As I mentioned before, @Configuration is a @Component. Thus, you can inject it as if it is a regular bean, and call its methods in order to retrieve beans (you will inject a CGLIB proxy!).
@Configuration
class SecondConfiguration {
    @Autowired
    private FirstConfiguration firstConfiguration;

    @Bean
    public SecondService secondService() {
        return new SecondService(firstConfiguration.firstService());
    }
}
It's not all. There is yet another Spring mechanism hidden under the @Import annotation:
@Configuration
@Import({FirstConfiguration.class})
class SecondConfiguration {
    ...
}
This looks nice, gives you the ability to relate different configurations not necessarily under the same context scope. In this setup you can use autowiring of beans and the configuration class as well (see two previous code snippets).

Conclusions


Defining bean dependencies is a very basic concept of Spring framework, but as you could see here, there are lots of possibilities to do it, and there are enough approaches to get confused. Which to choose, which is the best, which looks nice, and which is ugly - it depends on the situation and personal (or team) preferences. How do I do it?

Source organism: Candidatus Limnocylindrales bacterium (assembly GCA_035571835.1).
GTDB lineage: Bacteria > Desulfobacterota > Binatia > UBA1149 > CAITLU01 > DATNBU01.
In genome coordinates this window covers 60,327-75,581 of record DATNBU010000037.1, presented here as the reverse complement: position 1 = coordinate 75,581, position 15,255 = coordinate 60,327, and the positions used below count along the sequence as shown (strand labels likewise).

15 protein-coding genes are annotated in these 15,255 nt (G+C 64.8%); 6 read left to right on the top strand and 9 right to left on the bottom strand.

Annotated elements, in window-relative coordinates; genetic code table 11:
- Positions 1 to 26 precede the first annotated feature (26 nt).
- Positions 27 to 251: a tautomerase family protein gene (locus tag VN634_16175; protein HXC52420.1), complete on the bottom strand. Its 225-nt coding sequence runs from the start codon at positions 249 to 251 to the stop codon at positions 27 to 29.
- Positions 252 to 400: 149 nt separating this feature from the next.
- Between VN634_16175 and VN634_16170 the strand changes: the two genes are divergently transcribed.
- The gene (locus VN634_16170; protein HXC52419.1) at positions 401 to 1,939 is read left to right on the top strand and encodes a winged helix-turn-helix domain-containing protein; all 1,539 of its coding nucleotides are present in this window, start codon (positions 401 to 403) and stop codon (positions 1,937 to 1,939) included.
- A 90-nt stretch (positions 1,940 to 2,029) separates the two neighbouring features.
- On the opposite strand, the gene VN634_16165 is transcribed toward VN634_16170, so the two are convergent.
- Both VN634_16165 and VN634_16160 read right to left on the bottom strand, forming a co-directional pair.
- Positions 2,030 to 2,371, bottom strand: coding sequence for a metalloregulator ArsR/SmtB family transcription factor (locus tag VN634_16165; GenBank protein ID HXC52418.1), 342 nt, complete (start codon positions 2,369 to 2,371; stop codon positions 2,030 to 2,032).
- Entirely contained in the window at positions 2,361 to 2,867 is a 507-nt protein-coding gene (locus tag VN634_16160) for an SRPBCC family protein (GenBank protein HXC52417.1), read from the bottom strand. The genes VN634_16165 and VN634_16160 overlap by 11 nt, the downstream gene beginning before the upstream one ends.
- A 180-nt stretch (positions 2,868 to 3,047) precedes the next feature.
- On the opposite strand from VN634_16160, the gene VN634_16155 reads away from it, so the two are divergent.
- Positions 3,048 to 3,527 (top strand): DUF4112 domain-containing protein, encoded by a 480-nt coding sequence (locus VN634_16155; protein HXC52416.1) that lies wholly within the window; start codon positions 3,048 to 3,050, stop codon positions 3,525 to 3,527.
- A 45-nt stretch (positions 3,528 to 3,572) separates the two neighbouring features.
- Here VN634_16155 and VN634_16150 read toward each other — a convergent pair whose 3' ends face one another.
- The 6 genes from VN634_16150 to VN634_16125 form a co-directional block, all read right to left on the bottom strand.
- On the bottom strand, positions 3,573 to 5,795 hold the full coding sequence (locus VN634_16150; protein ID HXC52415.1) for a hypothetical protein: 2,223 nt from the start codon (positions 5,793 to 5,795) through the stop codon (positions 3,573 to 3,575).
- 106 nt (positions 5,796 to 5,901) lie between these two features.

• When I have bean definitions inside one configuration classes, and bean-definig methods have no parameters - I use inter-bean reference, otherwise - I choose passing bean as method parameter. IDE easy navigation is not as vital as good looking code.
  • When I have two @Configuration classes inside a common context - I pass beans as method paremeters or autowire them.
  • When I have two @Configuration classes in separate contexts - I use @Import annotation and I pass beans as method paremeters or autowire them.